Jaguar Attempts an Insane High-Wire Crossing of the River Thames

Precarious stunt with lightweight XF sedan

Did Jaguar's high-wire stunt above the River Thames in London make a big splash? You'll have to watch and find out.

Suspended about 60 feet above the murky depths at Canary Wharf, Jim Dowdall, a veteran Hollywood stunt coordinator, attempted to drive the new Jag XF sedan roughly 787 feet across a pair of tiny carbon-fiber cables, each about the width of a human thumb.

The car was fitted with specially grooved wheels and a safety "keel" on its undercarriage for Tuesday's crossing, which was, naturally, broadcast live online. According to Jaguar, the stunt was designed to promote the car's lighter, mainly aluminum frame. It aimed to set a record for the world's longest high-wire drive.

So, did the Volvo Trucks-style stunt make a big splash in terms of generating excitement for the British automaker?

The answer there is a resounding … sort of. I guess. The escapade certainly generated more media attention than your typical new-car launch. Still, the 15-minute YouTube chronicle has tallied just over 70,000 views on Jaguar's main YouTube page—and 16,000 more on Jaguar USA. Those stats aren't exactly meager, but still underwhelming.

The enterprise is intriguing in a WTF? sort of way, but there's an odd, unappealing coldness here, and the dreary urban backdrop and lack of spectators are a big part of the problem. It's as if Dowdall performed his high-wire act for the silent steel towers of London's financial district. Images of the white Jag suspended above the gray water are almost poetic in a bleak, Ballardian way. They convey a sad sense of loneliness and modernity, testimonies to the triumph of the car, skyscraper and all-seeing media eye.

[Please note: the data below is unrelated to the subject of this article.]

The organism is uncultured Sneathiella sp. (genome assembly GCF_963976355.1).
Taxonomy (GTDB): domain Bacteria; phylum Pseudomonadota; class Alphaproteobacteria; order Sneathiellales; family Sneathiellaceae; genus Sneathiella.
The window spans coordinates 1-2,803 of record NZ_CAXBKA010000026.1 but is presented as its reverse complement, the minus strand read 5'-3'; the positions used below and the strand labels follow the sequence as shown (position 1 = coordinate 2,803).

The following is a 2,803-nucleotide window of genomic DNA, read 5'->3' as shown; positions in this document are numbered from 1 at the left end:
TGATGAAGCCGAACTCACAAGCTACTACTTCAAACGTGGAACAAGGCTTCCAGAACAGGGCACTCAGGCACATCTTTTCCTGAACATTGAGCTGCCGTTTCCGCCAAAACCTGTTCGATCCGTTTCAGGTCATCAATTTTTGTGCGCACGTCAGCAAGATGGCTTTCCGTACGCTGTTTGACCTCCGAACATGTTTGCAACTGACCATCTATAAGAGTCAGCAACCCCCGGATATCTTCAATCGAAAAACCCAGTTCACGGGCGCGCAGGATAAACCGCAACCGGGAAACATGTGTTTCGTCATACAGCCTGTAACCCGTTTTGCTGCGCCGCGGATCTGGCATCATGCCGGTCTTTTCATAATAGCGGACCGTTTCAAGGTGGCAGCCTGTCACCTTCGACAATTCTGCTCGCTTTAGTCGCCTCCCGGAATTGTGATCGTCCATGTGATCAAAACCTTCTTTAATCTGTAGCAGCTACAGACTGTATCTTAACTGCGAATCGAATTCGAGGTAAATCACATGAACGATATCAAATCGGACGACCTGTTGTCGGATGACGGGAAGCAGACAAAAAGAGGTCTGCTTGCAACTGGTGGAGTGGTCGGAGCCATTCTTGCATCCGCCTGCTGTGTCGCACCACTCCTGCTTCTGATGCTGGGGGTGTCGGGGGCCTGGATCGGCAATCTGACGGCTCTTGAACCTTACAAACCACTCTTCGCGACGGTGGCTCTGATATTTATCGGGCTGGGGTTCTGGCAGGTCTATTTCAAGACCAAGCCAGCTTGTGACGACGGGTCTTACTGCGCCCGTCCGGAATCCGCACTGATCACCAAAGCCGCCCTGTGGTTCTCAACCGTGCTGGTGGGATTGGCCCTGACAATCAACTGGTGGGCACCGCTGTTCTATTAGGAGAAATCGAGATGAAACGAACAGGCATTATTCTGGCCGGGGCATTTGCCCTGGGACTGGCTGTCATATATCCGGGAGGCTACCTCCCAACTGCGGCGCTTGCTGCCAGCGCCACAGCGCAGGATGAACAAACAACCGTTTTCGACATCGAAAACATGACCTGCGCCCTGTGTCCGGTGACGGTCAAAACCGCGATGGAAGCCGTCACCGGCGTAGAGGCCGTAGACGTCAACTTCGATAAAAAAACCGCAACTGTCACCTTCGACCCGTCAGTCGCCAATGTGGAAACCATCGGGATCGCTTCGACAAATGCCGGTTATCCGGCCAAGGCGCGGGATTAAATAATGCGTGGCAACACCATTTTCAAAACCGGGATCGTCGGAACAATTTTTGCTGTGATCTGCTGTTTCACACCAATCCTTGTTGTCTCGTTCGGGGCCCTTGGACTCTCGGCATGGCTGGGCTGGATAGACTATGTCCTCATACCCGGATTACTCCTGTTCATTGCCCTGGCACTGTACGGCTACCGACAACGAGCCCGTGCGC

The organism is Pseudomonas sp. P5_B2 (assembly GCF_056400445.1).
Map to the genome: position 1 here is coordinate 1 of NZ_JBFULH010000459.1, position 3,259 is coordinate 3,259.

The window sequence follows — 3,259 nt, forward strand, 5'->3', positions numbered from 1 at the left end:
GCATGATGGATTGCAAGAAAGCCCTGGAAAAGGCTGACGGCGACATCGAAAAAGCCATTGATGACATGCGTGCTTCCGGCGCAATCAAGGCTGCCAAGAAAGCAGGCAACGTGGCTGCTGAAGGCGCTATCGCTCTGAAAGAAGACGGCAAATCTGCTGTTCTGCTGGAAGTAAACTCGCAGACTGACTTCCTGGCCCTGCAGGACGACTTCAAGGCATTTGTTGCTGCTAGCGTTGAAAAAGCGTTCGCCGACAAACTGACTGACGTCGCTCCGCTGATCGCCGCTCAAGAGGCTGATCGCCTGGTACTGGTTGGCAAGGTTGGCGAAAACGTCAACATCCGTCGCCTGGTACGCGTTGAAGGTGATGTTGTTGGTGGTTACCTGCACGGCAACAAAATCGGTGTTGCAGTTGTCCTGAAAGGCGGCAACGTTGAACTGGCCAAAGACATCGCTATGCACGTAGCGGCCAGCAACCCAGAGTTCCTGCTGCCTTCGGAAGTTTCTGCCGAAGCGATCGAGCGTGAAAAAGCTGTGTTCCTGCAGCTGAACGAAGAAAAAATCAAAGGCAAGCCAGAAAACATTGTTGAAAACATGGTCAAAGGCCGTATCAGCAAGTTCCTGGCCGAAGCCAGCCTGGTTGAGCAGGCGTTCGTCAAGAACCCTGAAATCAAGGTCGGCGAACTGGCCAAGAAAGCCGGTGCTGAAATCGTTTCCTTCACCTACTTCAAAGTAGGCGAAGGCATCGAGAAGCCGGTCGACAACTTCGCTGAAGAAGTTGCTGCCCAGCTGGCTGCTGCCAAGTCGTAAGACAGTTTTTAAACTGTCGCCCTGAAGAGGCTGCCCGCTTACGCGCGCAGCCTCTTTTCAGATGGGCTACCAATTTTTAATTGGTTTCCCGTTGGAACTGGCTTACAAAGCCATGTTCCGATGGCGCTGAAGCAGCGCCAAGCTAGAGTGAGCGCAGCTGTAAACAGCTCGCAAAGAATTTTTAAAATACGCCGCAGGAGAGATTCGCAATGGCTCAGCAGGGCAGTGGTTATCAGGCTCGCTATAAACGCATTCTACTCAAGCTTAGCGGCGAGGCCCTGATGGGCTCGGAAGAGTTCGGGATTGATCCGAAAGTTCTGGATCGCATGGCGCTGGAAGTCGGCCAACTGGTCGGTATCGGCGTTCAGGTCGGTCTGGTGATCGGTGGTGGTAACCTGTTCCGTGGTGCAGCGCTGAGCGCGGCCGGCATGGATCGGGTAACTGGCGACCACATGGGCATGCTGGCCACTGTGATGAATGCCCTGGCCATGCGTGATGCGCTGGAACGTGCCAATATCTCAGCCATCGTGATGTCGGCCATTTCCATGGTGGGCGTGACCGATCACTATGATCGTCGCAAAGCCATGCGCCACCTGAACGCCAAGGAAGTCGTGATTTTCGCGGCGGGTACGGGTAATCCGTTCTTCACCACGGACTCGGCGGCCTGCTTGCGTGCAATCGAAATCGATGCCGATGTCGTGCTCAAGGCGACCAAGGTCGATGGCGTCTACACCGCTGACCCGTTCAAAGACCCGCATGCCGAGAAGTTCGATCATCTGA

Speaking of the media, video host Gabby Logan works hard to generate a sense of excitement, but her rah-rah "reporting" comes off sounding insincere. Everything feels a tad forced, unfocused and under-explained. Beyond publicity, what's the point, exactly? Even Dowdall seems nonplussed and almost dismissive of the event.

"I've been very lucky to be able to drive cars in some very silly situations," says the veteran driver, who has performed stunts in Bond, Bourne and Indiana Jones films. "That's probably one of the silliest."

@DaveGian David Gianatasio is a longtime contributor to Adweek, where he has been a writer and editor for two decades. Previously serving as Adweek's New England bureau chief and web editor, he remains based in Boston.